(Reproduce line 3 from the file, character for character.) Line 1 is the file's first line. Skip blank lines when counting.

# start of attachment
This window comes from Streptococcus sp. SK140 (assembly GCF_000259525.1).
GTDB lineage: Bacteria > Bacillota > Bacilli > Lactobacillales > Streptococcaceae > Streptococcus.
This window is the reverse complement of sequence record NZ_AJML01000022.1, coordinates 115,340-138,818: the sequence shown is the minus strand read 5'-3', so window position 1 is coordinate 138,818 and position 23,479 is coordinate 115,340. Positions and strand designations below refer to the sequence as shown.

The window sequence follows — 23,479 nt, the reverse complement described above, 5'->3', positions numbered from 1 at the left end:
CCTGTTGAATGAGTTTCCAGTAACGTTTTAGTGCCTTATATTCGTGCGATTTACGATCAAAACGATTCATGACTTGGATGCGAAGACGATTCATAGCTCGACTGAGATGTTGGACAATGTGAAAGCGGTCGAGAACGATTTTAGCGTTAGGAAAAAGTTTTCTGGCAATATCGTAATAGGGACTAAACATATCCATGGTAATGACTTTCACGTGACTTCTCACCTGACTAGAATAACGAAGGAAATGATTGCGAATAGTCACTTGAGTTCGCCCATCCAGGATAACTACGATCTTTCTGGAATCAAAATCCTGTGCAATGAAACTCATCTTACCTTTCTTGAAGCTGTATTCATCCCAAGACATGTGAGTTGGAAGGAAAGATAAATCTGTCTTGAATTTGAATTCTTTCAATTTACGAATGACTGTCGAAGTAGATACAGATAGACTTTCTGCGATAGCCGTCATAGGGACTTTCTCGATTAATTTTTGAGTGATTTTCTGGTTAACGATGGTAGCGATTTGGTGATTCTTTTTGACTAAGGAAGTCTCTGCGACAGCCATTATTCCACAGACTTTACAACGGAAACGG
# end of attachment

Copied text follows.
This window is the reverse complement of sequence record NZ_AJML01000022.1, coordinates 115,340-138,818: the sequence shown is the minus strand read 5'-3', so window position 1 is coordinate 138,818 and position 23,479 is coordinate 115,340. Positions and strand designations below refer to the sequence as shown.